Full Trash Gross Solids Removal Device located in the Estudillo Canal

The device pictured above is a Full Trash Gross Solids Removal Device and was installed in the concrete-lined Estudillo Canal channel in 2019. As stormwater in the channel enters the pipe, trash and other debris is collected inside while water continues to flow, either through the end of the pipe or through the screens running the length of the pipe3. This device consists of six pipes that are 30 inches in diameter and 480 feet in total length, capable of withstanding up to 6,500 gallons per second of flowing water3. It is designed to trap paper, plastics, glass, and other debris that naturally occurs in urban stormwater runoff4. Because the most common element of trash found in the Bay is cigarette butts, the device screens capture 100 percent of objects five millimeters in diameter and above to prevent this toxic waste from flowing downstream4. This device, and many others like it installed in the Bay Area, preserves ecosystem health, protects public health, and allows for proper disposal of waste.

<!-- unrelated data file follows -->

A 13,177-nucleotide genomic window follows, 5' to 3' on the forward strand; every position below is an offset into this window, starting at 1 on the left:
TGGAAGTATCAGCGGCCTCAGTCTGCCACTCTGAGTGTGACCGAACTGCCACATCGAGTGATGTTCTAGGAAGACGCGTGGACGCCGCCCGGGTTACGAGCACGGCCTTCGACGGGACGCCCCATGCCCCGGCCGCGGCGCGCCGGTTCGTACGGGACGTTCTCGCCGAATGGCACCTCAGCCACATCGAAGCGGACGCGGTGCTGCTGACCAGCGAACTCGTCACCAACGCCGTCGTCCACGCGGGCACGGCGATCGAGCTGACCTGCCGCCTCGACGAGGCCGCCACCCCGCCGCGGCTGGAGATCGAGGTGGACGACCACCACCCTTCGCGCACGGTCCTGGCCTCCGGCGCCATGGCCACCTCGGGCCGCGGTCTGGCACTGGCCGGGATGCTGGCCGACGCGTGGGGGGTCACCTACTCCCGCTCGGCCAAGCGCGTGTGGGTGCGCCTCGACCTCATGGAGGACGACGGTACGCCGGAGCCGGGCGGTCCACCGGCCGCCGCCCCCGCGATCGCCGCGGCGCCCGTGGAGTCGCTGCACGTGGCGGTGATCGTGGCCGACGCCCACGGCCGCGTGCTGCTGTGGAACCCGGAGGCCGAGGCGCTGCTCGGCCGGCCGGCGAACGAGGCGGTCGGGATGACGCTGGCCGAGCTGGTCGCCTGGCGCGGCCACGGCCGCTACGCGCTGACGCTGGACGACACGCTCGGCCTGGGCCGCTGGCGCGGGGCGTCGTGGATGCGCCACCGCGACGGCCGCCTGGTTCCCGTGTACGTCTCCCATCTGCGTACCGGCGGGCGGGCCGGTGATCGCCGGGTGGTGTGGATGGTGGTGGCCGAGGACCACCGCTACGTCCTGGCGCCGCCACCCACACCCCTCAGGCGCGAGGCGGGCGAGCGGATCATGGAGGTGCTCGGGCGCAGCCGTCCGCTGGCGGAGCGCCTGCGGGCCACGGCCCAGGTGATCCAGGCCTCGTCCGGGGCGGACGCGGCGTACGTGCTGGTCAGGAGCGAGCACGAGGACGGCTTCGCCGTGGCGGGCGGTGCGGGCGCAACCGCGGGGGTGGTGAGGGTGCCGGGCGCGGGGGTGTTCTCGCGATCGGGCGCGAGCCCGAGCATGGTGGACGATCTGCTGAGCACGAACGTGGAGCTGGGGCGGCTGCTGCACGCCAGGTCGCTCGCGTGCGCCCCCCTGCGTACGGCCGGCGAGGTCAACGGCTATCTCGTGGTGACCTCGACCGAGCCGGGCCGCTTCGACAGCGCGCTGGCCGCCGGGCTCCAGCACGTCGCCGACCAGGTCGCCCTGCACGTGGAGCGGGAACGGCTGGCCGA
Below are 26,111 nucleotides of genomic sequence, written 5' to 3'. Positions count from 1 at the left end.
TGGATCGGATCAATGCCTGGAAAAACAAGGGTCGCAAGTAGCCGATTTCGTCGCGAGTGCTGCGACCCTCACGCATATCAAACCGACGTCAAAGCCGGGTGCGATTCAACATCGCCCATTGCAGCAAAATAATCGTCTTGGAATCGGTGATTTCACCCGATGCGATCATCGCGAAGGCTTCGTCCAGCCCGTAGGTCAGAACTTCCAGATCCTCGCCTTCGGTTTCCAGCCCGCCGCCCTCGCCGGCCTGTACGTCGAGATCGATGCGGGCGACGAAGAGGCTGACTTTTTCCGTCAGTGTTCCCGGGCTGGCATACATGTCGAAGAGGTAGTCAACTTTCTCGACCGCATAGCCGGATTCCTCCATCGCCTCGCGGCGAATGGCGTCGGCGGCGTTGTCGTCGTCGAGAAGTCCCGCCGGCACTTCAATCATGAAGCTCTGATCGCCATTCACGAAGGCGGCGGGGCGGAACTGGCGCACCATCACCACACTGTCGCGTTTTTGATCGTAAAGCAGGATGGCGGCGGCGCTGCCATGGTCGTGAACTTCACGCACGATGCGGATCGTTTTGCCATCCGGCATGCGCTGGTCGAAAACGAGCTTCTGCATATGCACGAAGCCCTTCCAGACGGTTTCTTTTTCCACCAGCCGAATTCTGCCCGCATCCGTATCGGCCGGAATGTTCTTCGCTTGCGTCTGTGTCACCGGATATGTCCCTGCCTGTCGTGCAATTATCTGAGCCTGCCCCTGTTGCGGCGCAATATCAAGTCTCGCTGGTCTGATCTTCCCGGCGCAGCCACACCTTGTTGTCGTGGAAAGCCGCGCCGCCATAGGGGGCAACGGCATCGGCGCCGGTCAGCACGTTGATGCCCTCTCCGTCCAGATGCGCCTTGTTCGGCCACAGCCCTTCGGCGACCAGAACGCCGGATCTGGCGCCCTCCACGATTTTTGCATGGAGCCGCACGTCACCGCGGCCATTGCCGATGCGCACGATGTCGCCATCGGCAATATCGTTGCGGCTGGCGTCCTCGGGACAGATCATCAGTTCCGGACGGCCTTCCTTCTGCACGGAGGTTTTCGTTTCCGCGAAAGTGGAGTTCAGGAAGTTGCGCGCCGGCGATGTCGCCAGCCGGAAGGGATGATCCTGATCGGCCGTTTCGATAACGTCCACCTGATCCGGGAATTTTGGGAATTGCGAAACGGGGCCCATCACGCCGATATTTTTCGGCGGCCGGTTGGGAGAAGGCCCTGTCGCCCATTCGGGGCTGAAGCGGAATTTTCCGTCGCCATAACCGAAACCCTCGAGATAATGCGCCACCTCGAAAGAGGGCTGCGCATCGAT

Map of drainage area in San Lorenzo
Drainage Area Boundary of Full Trash Capture Device in San Leandro

Natural drainage areas, like the one outlined in red, help us understand where Full Trash Capture Devices can be the most effective5. Site 2, which indicates the device’s location, is strategically located to ensure trash is captured within the 2,620 acre red boundary. The boundary includes trash generating portions of interstates 580 (green highlighted area) and 238 (yellow highlighted area), as well as state route 185 (pink highlighted area). The watershed begins along the ridge just Southwest of Lake Chabot, where runoff travels through residential and commercial areas of San Leandro to the Estudillo Canal.